Welcome back, and thanks for tuning in to the Modern Applique Illusions blog tour!
Today, I’m thrilled to send you over to Jenifer Dick’s blog, 42 Quilts, to read her impressions about the book and see a project she made with one of its patterns! One of the things I love about appliqué is that it can be used to embellish just about anything, and Jenifer put this principle into practice with her tote bag project.
A quick note about the projects, to illustrate another thing that I love about appliqué. Even though the patterns for the projects in the book are given at a particular size, they can be further enlarged or shrunk to fit on whatever project you’d like to apply them to! For this blog tour, I asked participants to either make scaled-down versions of the projects in the book, or go in completely different, original directions (like Jenifer did). I love the endless adaptability of appliqué, as well as the fact that adapting a pattern to your own specific needs does not necessarily involve a lot of math.
Jenifer chose to base her tote project on the Ripples quilt in the book. This is one of my favorite projects in the book, since it’s simple and minimalist, and still makes a big impact. This is due to an exceptionally simple device that, in the internet age, we’ve become so accustomed to that we hardly notice it any more–the drop shadow.
Simply put, the addition of slightly smaller grey duplicates of each applique shape, offset slightly from those shapes, creates the illusion of shadows cast on a lower plane. This is what gives the koi the appearance of floating. I quilted this quilt with series of concentric rings, and the quilting lines pass through the appliqués, creating the further illusion of a rippled water surface on a plane above the koi.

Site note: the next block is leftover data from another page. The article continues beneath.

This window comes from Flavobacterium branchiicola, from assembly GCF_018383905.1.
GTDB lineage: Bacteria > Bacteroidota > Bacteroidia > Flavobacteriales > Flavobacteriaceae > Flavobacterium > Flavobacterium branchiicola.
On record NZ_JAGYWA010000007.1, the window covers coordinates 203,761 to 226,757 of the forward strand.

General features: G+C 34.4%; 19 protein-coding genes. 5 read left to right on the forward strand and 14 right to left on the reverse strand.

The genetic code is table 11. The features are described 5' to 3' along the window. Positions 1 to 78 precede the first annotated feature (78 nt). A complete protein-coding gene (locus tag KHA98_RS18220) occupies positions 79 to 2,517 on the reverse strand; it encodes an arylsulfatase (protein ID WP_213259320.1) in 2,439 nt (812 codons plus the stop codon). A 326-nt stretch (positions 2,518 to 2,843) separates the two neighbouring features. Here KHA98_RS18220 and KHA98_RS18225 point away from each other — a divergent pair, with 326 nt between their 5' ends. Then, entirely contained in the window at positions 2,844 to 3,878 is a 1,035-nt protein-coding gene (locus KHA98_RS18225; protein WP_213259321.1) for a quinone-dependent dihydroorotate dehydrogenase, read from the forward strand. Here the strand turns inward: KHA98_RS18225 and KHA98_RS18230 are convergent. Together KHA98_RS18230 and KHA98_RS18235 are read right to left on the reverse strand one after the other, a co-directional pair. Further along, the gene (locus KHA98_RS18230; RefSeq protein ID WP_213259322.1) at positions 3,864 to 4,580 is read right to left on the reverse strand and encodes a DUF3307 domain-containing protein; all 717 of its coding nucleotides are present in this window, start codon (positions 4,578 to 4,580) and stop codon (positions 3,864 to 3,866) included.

Surprisingly, all of these effects are easy to achieve–the quilting is certainly easier to do than if I had echoed around each koi, and can be accomplished using a ruler, fabric marker, and walking foot. The koi appliqués themselves provide gentle curves and inner and outer corners, suiting them perfectly to teaching introductory machine appliqué techniques. In fact, when asked to create a lesson plan for shop owners from one of the projects in the book, this is the project I chose to focus on.
Since I put a lot of thought (and play!) into my quilt backs, I regret that I can’t share a better picture of the back of this quilt with you because it’s traveling right now. I can show you the beautiful chinoiserie-inspired print that I chose for most of the backing fabric, by Anna Griffin for Blend Fabrics. I love the strong contrast of the teal with the orange of the fish on the front of the quilt, and the Chinese-inflected print matches well with the theme of calm, graceful, koi.
I have a bit of this fabric left, along with some scraps from the koi appliqués themselves, and I will be giving them away to a lucky reader. Just leave a comment on this post, and I’ll draw a winner in three days (midnight on Nov. 14). You’ll also receive a package of Pellon 805 Wonder Under, which is the fusible web that I used to create the projects in the book! I look forward to reading your comments, and make sure to also check out Jenifer’s post for a chance to win a copy of the book!
11/10: C&T Publishing
11/11: Jenifer Dick/42 Quilts
11/12: Debbie Grifka/Esch House Quilts
11/13: Kathy Mack/Pink Chalk Studio
11/14: Shannon Brinkley/Bottle Tree
11/16: Kevin Kosbab/Feed Dog Designs
11/17: Generation Q Magazine
11/18: Krista Robbins/Sew What’s Cooking?
11/19: Violet Craft
11/20: Fat Quarter Shop/Jolly Jabber
11/21: Kristy Daum/St. Louis Folk Victorian
11/22: Cindy Lammon/Hyacinth Quilt Designs
11/23: Modern Quilts Unlimited
Thanks for reading, and I hope to see you back tomorrow!